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How to become an Automotive Technician

How to become an Automotive Technician

How to become an Automotive Technician:

So you want to learn how to become an Automotive Technician and turn wrenches like the pros? Well, you have come to the right place. We are going to take a look at what it takes to become an Automotive Technician. As well as some awesome insider tips and tricks of the industry that can help you get noticed/hired. As well as some information to help you be the best you can be in your new career choice.

Becoming an Automotive Technician is a lot of fun. But, it can also be a pain in the ass if you do not know where to begin. I had no clue what I was doing when I started, so I went through a few different places before I found somewhere that allowed me to get my foot in the door at least. It was a rough start in a small town, but it helped me prepare for the bigger things to come.

Before you begin there are a few things that you need to determine. Here are a few questions that will help you figure out the best direction for you to go.


  •  Are you trying to do this as a hobby or profession?

  • How much time do you have to dedicate to learning a new trade?

  • Do you love cars enough to work on them almost every day of the week?

How to Become and Automotive Technician

Education and Hands-On Experience:

If you want to learn how to become an Automotive Technician then you must make sure you are dedicated to go out and gain all the education and training that you are going to need. Hands-on training will always be the best when it comes to trade work, but I cannot stress how important it is to learn and educate yourself on automotive theory and technology.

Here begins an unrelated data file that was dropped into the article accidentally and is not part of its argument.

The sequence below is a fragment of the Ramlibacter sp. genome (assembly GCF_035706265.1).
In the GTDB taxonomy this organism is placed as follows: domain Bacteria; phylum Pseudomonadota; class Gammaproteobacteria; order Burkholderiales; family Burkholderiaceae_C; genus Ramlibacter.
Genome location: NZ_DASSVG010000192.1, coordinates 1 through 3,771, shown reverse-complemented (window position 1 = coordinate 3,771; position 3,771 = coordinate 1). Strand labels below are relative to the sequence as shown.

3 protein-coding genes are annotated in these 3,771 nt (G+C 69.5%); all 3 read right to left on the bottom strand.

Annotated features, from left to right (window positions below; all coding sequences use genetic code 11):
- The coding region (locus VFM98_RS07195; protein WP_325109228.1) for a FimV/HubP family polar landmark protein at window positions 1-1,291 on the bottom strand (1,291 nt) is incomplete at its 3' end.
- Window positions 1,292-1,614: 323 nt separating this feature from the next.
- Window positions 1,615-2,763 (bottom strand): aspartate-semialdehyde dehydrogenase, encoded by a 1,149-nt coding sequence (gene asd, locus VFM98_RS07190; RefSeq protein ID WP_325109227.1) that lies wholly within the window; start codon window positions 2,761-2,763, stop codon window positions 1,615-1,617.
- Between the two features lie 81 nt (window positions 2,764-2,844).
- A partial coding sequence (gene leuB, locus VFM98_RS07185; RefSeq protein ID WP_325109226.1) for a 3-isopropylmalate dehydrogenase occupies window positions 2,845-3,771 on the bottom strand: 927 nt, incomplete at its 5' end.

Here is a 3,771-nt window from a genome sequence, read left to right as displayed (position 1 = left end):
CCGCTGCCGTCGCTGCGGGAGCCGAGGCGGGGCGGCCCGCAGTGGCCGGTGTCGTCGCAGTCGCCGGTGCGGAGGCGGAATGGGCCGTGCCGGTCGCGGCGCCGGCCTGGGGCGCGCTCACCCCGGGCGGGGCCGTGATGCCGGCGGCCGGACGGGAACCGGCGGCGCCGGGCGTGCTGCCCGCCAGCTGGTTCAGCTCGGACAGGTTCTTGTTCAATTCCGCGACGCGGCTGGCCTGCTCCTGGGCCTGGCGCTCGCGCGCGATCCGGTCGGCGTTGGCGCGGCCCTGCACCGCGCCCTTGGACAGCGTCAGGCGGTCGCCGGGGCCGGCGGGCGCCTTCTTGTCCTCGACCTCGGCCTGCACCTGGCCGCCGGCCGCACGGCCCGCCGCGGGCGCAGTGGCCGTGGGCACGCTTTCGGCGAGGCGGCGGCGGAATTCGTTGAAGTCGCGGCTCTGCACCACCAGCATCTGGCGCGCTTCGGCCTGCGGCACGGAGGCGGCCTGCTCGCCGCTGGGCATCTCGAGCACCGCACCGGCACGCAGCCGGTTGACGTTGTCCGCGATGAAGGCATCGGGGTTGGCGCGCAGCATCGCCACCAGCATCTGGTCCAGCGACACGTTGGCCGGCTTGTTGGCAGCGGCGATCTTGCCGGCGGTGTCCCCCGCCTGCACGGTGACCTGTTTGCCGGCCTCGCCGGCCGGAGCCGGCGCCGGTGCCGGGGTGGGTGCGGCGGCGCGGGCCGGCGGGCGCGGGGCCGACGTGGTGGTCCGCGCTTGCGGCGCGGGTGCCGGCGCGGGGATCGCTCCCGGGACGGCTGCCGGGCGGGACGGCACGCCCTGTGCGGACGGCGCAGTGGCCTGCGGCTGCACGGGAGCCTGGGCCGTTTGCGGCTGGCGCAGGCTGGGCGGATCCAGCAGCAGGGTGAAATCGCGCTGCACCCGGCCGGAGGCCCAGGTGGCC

If you do not stay up to date on training and education then it can become really easy to lose your diagnostic/technical edge and end up turning into a parts changer, and nobody wants to do that.

When I first got started in the industry and decided it was something that I would enjoy then I decided to go to school for it and I got my 2 year Associate’s degree in Automotive Technology at a great local technical school. I was also working in a  Sear’s auto center where I was learning the basics such as oil changes, tires, brakes, etc.

I feel like I had an advantage by working in a shop at the same time as I was going to school, and it seemed to help me learn and retain the information from my schooling better than my classmates who were all working part-time at places like Taco Bell or not working at all, and then they somehow expected to nail a job in a good shop right out of college. Unfortunately for them, they learned the hard way that things do not always work out that smoothly.

Along with college education, I also went through multiple manufacturer training programs. While working for Ford and GM, I attained close to master certification with both brands, I only lacked a few hands-on classes to be fully gold certified. I’ve also gone through independent training classes offered by parts suppliers and aftermarket manufacturers. Some were boring, but usually still contain a little bit of good info. At least if the class is a waste of time, it is a good opportunity to network and get your name out there.

“I cannot stress how important it is to learn and educate yourself on automotive theory and technology.”

Not a lot of employers will be excited to hire a Technician with no shop experience, and when they do it is usually so they have a new hourly employee to take care of all the grunt work. Most new Techs will have to face this at one point or another, some shops will be tougher than others,  it just depends who runs the place.


How to Become and Automotive Technician

A peek inside the Toolbox (time to re-organize!)

Where can you get started:

The best thing to do is reach out to local shops and find someone who is hiring for a starting/apprentice position. At most shops, this will mean being the lube/tire tech, which is normal at first. For now, all you want to do is get your foot in the door so that you can gain experience and time in a shop.

It can take a while to find somewhere that you are comfortable staying. In the current state of the automotive industry, it can be hard to find a stable shop, which is a big reason why you see Technicians bouncing from shop to shop. Good thing toolboxes come with wheels right?!